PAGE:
the ears of people around the world. After 23<br />

shows in Europe followed by 28 shows in the<br />

U.S., he looks back on the days he began posting<br />

YouTube videos and still can’t believe how it<br />

led to his current success.<br />

After graduating from high school in his<br />

native Denver, Tyler played college football at<br />

the Air Force Academy. “It was more to please<br />

people,” he says. “And then I realized how kind<br />

of idiotic that was because I was so unhappy for<br />

six months. But it was a good decision. I learned<br />

a lot of discipline there and I learned how to<br />

work out regularly. Then I took that discipline<br />

and just applied it to the music world.”<br />

During his time at the Academy, he got<br />

together with two other students, a bass player<br />

and a drummer, on their time off to make music.<br />




Tyler can play the piano, bass, drums and guitar,<br />

and is also a vocalist. “The Air Force Academy<br />

band,” he says with a laugh. “It was so fun. We<br />

were so bad, but it was fun.”<br />

After dropping out a few months later, he<br />

continued his college football career at another<br />

school until he finally decided to focus on music<br />

full time. Now, he gets fewer concussions and<br />

has more time to do what he loves. “I started off<br />

as a football player, and now here I am singing<br />

pop songs,” he says. “The YouTube thing just<br />

started working and I never looked back since.”<br />

Tyler’s father supported him in pursuing<br />

his dreams, providing him with the basement<br />

where he first began filming videos. “‘I’ll give<br />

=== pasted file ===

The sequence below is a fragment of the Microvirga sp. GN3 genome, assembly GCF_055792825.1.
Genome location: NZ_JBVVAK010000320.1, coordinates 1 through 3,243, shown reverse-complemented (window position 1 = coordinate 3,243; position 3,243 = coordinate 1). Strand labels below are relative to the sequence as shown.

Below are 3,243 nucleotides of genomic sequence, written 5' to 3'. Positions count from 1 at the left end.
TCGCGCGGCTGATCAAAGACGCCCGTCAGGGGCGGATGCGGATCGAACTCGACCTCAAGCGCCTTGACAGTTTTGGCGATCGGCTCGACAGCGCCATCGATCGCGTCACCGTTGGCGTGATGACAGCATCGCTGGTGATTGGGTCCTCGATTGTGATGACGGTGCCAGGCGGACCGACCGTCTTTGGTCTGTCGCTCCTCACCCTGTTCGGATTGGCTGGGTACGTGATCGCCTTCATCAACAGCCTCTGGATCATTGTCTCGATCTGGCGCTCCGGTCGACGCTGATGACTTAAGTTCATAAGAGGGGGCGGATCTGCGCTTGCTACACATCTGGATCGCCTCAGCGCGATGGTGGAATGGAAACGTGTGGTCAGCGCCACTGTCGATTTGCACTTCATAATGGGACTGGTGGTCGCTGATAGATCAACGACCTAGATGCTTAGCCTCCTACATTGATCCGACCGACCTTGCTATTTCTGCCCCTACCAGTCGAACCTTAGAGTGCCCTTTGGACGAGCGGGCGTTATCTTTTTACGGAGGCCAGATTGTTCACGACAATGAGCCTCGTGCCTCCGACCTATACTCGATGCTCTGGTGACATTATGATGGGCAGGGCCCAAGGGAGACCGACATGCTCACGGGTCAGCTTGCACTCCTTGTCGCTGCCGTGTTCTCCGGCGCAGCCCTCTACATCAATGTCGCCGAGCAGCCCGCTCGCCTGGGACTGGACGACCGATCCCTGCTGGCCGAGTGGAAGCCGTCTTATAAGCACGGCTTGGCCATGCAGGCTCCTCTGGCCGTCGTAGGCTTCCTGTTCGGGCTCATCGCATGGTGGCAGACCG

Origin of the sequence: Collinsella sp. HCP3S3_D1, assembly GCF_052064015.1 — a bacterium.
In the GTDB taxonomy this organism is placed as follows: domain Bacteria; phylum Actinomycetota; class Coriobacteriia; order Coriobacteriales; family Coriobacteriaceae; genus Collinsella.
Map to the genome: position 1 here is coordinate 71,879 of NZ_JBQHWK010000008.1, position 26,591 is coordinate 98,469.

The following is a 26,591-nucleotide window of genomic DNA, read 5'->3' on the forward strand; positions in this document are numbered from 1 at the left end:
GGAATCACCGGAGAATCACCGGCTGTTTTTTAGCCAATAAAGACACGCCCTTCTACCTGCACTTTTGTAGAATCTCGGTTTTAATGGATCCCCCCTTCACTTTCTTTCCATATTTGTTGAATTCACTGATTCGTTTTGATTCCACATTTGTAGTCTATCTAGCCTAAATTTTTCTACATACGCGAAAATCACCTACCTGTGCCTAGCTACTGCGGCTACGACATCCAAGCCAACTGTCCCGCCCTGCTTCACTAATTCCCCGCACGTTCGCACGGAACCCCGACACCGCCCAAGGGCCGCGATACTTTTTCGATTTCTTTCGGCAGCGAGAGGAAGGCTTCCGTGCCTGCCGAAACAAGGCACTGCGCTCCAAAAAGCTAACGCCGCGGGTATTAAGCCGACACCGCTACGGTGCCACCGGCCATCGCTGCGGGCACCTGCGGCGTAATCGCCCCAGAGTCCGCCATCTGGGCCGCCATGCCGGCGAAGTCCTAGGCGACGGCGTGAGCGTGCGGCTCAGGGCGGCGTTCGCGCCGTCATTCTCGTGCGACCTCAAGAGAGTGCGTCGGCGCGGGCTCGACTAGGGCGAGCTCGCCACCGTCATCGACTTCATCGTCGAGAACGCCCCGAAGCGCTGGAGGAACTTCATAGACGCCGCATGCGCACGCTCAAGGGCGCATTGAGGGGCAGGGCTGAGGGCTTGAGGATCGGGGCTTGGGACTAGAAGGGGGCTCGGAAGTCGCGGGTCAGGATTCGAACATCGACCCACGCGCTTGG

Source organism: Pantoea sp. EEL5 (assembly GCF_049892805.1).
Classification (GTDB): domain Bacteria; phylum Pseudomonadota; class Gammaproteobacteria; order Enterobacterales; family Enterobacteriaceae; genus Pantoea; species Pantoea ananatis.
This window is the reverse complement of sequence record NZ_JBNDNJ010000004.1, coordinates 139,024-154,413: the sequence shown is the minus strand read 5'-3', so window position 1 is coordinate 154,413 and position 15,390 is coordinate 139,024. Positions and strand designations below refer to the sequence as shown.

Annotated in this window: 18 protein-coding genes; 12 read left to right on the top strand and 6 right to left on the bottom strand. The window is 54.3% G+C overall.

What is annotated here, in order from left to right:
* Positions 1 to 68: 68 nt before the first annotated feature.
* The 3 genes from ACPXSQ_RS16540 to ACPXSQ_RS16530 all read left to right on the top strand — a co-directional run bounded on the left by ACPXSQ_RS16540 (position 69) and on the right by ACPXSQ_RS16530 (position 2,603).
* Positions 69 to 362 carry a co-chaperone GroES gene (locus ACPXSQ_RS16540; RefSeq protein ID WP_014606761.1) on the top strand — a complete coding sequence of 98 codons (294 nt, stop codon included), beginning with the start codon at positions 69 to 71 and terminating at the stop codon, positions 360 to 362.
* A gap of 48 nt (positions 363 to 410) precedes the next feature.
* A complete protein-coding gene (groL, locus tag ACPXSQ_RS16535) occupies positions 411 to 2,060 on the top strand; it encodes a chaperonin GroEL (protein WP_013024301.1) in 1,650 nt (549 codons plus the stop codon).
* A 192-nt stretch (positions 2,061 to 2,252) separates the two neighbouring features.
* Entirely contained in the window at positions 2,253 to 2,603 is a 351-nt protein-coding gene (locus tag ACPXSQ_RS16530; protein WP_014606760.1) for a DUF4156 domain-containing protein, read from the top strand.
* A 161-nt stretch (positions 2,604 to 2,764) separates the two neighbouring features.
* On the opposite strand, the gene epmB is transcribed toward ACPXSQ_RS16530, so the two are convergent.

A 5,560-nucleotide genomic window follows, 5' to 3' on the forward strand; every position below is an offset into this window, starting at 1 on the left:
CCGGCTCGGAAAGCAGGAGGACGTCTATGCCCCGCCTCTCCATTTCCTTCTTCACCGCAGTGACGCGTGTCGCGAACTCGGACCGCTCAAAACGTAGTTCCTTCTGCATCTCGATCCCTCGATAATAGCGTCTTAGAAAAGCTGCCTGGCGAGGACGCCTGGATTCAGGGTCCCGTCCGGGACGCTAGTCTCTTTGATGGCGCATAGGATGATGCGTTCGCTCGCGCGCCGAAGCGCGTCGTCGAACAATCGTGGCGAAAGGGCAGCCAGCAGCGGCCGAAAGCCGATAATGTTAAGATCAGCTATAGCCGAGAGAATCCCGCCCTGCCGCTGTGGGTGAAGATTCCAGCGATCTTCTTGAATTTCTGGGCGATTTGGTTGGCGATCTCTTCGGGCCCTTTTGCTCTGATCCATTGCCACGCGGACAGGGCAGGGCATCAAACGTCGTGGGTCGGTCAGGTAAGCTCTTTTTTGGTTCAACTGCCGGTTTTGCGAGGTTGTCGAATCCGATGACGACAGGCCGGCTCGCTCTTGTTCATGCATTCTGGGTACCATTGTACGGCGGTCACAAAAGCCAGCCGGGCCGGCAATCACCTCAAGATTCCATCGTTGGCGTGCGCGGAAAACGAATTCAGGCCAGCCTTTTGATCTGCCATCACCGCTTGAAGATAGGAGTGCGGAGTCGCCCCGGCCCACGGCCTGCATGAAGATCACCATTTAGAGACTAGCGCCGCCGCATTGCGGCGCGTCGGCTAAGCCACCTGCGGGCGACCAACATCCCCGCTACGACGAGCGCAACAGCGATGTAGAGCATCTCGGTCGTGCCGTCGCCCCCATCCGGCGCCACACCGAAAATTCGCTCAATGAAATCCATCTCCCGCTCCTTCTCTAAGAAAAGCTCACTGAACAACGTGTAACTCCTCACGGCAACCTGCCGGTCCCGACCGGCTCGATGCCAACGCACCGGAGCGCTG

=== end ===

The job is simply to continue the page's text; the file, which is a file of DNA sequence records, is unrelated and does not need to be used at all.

you two years,’” Tyler recalls his father saying.<br />

“‘You can live in my basement, I’ll pay for your<br />

rent, and you take care of everything else.’” On<br />

the weekends Tyler played shows at local bars<br />

and saved a little of his earnings while also paying<br />

his student loans and bills.<br />

In February 2010, he watched one of his<br />

videos go viral and has since made a life out of<br />

YouTube. Fans grew attached and began asking<br />

for more music. This led to tours and eventually,<br />

the release of his first album. Tyler laughs as<br />

he reveals that until this day, his father doesn’t<br />

understand the concept of how Tyler came to<br />

be a popular musician from his basement. “He’s<br />

coming to terms with the fact that it’s working,”<br />

he says.<br />

Tyler is glad to have YouTube as a platform<br />

to share his music. “With YouTube, you can be<br />

global,” Tyler says. “You can have pockets of fans<br />

in different parts of the world and when you<br />

want to go out there, they all want to come because<br />

you’re only really there once every couple<br />

of years.”<br />

Tyler describes himself as lucky. After all,<br />

he was one of the first YouTube acts that now<br />

has global success in the music industry. He<br />

recognizes that he had two years of YouTube<br />

exposure before the trend caught on. For Tyler<br />

and many more musicians in today’s generation,<br />

YouTube is a network that could make or<br />

break a career. “I think honestly the biggest part<br />

is the original music,” Tyler says. “People connect<br />

58<br />


with that more than the cover songs. Otherwise<br />

you’re just a karaoke singer.”<br />

Of course, he has proven to be much more<br />

than a just a karaoke singer/YouTube coversinger.<br />

In addition to writing and playing music,<br />

Tyler has also expressed a passion for artist<br />

development. “I want to be able to make a living<br />

doing touring but honestly my passion is<br />

producing and working with up-and-coming<br />

talent. I love developing,” he says. “It’s kind of<br />

like having an online record label, helping artists<br />

develop and making fewer mistakes than I<br />

made.”<br />

Along the way, Tyler has also made new<br />